The COVID-19 pandemic and subsequent shift to working from home have brought about numerous technological disruptions, many centered around how organizations deliver IT services to their workforce. Technologies that were dabbled in before, like videoconferencing, have suddenly become standard practice.
Such is the case with Virtual Desktop Infrastructure (VDI), also known as desktop virtualization or thin-client computing. Led by vendors such as Citrix, Microsoft, Cisco, and VMware, it has been around for decades and hasn’t changed much in that time. But with companies’ entire workforces now connecting to corporate networks from home, sometimes without a company-issued laptop with a VPN and all the necessary settings for secure access, VDI is getting a second look.
Pros and cons of traditional VDI
With VDI, desktop environments including the operating system and apps running on it are hosted on a central server. What looks like a Windows desktop at the endpoint is actually a front end to a virtual machine running on a server in a data center and sent down a network connection. Virtual desktops are not limited to running on PCs; they can also run on devices like tablets, thin clients and in some cases even smartphones.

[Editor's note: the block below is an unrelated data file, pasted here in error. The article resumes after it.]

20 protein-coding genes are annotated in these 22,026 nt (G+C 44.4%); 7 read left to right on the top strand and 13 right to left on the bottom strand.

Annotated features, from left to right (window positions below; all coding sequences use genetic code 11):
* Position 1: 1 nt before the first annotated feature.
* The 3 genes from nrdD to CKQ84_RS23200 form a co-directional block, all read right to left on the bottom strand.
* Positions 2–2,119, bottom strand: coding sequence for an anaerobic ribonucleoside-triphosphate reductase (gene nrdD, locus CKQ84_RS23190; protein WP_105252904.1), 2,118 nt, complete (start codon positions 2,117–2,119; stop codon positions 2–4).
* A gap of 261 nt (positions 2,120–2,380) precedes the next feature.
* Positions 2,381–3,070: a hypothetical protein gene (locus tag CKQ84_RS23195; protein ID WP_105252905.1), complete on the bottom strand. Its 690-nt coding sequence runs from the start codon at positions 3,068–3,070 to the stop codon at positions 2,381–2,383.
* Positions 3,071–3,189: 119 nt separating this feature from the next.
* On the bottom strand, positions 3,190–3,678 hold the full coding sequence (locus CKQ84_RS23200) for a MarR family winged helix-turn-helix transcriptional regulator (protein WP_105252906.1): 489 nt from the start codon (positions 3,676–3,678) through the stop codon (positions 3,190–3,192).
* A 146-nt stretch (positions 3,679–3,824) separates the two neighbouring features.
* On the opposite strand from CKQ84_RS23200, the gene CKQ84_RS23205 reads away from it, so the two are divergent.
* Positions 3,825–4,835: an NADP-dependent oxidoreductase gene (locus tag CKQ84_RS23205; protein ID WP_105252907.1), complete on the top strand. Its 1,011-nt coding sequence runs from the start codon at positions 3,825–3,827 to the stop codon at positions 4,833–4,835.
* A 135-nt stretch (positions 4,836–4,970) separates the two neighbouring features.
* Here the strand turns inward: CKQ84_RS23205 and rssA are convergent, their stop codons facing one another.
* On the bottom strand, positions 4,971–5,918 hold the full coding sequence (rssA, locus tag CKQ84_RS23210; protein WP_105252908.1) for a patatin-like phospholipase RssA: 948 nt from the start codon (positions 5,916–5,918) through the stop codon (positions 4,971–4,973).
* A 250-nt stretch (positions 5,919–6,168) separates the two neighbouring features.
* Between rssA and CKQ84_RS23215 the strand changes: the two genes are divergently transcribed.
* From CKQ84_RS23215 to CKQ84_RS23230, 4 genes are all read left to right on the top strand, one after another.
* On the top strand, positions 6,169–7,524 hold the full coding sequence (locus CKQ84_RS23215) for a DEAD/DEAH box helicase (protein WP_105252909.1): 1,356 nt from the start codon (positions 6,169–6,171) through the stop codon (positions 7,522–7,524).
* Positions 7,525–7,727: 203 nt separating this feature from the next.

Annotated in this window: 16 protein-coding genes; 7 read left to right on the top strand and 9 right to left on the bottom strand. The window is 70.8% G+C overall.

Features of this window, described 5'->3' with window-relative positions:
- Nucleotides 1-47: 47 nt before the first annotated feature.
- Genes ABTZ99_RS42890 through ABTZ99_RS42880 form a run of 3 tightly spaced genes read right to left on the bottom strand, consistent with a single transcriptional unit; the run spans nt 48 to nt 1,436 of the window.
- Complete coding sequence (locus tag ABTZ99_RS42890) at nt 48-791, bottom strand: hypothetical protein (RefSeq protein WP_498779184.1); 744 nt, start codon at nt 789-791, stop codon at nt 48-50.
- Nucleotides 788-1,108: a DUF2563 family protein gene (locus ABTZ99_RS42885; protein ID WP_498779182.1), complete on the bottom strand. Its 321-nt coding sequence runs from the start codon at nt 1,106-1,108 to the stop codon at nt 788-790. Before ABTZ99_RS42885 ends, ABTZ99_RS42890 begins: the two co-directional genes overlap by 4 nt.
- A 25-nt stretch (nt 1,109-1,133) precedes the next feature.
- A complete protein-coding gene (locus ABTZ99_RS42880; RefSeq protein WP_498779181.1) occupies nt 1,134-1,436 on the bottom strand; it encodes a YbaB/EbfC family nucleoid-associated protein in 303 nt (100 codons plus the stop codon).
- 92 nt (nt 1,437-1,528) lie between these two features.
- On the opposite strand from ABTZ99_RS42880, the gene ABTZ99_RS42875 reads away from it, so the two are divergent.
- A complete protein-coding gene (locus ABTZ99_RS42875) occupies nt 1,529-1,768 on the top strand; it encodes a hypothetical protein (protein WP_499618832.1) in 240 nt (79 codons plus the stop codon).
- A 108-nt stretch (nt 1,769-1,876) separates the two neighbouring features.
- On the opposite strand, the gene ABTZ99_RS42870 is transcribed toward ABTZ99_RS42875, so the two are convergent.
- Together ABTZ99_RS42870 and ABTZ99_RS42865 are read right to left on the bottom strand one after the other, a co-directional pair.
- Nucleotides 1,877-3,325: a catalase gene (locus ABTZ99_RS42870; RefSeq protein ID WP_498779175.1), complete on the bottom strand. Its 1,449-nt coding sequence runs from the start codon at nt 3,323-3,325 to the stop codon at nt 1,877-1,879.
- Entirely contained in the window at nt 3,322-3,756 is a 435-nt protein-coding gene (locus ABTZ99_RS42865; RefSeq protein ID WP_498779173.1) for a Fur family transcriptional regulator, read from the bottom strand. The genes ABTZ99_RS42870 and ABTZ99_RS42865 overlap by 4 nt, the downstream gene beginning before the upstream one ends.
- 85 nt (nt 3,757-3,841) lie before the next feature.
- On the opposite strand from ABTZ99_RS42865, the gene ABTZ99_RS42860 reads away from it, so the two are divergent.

There are two principal arguments for VDI: cost and security. Because the bulk of the processing is done on the server, enterprises don’t always need to deploy high-end hardware to their employees. However, companies using VDI often find that they need to spend more on data center and networking infrastructure to speed up response times, offsetting their savings on client hardware.